DCMetroTheaterArts | Em Skow
But the performance’s star in my opinion was Nathalie Stutzmann with the conductor’s baton. Guided by her immensely expressive direction, both the voice and orchestra parts rose and fell with unmatched sensitivity. The iconic Hallelujah’s chorus crescendoed so organically it was startling, and “Wonderful, Counselor” bloomed into the rafters with the urging of her wide movements. The undivided attention she commanded and respect she has so clearly earned from those in front (and behind) her was equally as moving.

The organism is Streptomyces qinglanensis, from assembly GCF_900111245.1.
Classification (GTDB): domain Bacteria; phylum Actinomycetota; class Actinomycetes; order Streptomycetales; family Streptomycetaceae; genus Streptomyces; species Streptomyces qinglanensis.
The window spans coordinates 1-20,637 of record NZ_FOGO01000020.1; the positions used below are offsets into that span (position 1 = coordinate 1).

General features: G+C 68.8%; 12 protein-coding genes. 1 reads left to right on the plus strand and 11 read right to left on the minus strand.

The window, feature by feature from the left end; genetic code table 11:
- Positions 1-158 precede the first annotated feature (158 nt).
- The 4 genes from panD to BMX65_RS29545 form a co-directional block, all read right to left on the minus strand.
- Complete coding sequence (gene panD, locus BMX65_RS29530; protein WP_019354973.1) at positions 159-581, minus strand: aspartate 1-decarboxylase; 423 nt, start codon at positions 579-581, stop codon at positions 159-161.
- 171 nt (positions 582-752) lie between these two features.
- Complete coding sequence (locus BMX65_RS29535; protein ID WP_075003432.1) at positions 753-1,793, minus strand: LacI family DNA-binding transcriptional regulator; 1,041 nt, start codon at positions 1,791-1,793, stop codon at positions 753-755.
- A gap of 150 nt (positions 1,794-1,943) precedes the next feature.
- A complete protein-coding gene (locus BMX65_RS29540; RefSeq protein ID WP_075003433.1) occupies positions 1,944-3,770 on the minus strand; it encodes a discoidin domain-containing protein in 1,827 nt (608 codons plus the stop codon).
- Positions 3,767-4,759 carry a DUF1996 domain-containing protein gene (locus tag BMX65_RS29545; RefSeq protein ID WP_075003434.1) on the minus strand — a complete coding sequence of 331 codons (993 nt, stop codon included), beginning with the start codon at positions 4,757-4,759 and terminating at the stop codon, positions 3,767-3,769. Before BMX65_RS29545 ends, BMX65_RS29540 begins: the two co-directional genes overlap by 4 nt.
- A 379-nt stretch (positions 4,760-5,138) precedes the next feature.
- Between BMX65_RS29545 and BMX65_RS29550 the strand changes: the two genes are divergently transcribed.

The evening’s program notes summarized her as rigor and fantasy embodied in a conduct and I have to agree. It would do her a disservice to say she just connected to the layers of the work, or even to say that she moved others to do the same. The piece shown through her, radiating from her fingertips, dancing through her toes, bouncing through her arms, shoulders, and legs to the floor where even she had to hold on to the rail to steady herself at times. For her, three dimensions weren’t enough to conduct with and her level of passion was truly an honor to witness.